Interaction between amprenavir and lopinavir thwarts triple PI salvage

David Margolis,

Several studies presented at ICAAC drove home the important lesson that we cannot do without careful testing of novel antiretroviral regimens. Drug interactions on many levels are complex and unpredictable, and the “one from column A and two from column B” approach cannot be depended upon.

Adult ACTG Protocol A5143 was a carefully designed study to test the antiviral effect of combining GW433908 (Fosamprenavir or “908”, the better absorbed prodrug of amprenavir nearing FDA approval) with Lopinavir/Ritonavir (LPV/R) in patients with PI resistance. PIs were given in combination with tenofovir plus one or two other nucleoside reverse transcriptase inhibitors (NRTIs).

Kashuba presented the findings of an open-label, steady-state PK substudy, performed in the absence of clear PK data to minimise subject risk. A planned independent interim review was performed after the first eight subjects were randomised to each arm. Surprisingly, both APV and LPV exposures were substantially lower in the double PI arm (LPV 12 hr AUC 92.97 ug/hr/mL (60.3-119.3) versus 48.05 ug/hr/mL (23.5-112.2) triple PI arm, and APV 12 hr AUC double PI 41.77 ug/hr/mL (33.1-55.1) versus 15.2 ug/hr/mL (4.6-41.3) triple PI). Ritonavir exposure was similar in all arms and tenofovir did not account for the lowered PI exposure. This study was closed upon this analysis, and this combination of PIs should be avoided until further data is available.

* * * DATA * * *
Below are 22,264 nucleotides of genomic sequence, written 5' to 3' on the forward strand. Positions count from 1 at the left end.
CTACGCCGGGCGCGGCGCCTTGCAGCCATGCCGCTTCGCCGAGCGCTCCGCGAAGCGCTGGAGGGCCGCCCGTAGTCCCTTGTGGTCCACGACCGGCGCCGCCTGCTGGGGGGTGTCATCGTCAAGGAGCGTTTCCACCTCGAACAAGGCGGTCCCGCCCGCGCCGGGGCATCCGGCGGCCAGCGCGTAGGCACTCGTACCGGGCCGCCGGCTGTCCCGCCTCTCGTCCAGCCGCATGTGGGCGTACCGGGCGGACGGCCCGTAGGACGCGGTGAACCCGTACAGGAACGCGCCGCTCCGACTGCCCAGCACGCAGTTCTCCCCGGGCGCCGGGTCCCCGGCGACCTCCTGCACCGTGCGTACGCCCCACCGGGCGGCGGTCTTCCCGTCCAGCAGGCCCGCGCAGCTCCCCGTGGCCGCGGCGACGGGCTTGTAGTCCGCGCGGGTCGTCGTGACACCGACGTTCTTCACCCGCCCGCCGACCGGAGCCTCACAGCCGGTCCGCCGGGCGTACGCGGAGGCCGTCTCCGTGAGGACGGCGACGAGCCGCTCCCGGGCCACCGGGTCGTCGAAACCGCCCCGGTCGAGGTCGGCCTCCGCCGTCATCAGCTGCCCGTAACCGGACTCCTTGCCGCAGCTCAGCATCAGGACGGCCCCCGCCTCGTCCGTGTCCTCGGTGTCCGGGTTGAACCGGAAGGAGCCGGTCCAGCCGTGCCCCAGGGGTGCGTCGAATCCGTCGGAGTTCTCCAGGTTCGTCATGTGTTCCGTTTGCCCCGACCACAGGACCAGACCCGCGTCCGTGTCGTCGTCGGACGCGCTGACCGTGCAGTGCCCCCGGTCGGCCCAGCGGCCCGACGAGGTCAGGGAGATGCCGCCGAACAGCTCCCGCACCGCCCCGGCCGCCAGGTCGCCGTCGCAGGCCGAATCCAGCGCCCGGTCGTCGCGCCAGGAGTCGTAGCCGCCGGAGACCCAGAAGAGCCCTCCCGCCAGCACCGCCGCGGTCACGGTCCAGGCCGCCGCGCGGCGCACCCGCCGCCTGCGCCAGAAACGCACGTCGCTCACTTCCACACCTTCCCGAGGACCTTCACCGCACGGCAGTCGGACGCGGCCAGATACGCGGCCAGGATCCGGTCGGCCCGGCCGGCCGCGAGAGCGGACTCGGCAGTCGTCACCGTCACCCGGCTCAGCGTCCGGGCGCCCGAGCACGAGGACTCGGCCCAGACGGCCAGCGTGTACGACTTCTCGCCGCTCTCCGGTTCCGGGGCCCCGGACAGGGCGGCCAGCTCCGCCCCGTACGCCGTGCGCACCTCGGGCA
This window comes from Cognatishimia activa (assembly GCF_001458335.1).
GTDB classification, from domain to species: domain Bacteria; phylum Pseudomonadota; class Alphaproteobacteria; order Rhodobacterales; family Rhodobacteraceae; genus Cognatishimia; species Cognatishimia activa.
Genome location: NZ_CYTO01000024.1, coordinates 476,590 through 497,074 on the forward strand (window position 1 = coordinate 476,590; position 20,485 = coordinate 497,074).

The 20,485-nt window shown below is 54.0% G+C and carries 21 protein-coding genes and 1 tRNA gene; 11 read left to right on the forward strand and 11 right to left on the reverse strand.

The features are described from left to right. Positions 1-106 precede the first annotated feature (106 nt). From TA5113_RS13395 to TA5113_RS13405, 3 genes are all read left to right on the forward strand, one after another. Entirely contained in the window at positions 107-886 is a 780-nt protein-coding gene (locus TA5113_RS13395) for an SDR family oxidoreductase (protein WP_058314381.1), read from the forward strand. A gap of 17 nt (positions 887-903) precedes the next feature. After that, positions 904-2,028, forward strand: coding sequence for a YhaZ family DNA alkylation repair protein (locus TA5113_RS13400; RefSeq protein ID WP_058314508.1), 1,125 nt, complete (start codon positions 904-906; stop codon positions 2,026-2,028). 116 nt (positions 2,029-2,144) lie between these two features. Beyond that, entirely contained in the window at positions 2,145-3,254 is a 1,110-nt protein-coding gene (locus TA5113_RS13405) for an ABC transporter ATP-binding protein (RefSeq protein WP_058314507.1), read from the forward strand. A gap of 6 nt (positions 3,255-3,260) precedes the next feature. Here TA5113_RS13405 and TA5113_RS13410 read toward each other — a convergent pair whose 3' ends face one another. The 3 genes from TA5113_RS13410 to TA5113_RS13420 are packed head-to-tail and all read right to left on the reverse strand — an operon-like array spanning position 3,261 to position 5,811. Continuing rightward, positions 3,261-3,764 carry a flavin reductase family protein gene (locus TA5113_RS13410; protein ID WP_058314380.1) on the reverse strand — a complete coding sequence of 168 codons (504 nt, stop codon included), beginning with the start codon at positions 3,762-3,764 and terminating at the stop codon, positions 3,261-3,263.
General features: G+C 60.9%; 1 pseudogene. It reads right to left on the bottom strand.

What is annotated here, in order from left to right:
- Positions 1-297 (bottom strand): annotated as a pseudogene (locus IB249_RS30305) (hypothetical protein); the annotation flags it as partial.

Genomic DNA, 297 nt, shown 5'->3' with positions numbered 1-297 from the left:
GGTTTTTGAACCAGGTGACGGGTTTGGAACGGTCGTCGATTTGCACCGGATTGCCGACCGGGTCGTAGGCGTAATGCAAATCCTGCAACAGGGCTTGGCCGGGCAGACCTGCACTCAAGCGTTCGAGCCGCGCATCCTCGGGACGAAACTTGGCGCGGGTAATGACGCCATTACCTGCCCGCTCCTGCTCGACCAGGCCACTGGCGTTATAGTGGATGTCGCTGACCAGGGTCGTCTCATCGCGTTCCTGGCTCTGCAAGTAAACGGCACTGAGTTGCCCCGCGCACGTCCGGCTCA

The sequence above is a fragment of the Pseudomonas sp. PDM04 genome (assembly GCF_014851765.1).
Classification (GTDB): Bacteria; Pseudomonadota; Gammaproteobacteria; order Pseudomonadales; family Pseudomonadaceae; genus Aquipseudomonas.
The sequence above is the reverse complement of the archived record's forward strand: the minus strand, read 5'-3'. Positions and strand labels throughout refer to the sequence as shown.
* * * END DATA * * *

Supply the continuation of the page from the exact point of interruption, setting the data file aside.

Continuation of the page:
Arm A (n=8): LPV/R 3caps BID Arm B (n=8): 908/R 700mg/100mg BID Arm C (n=17); LPV/R 3caps BID + 908 700mg BID.


Kashuba A, Tierney C, Downey G et al. Combining GW433908 (fosamprenavir; 908) with lopinavir/ritonavir (LPV/R) in HIV-1 infected adults results in substantial reductions in amprenavir (APV) and LPV concentrations: pharmacokinetic (PK) results from adult ACTG protocol A5143. 43rd ICAAC, September, 2003; Abstract H-855a.


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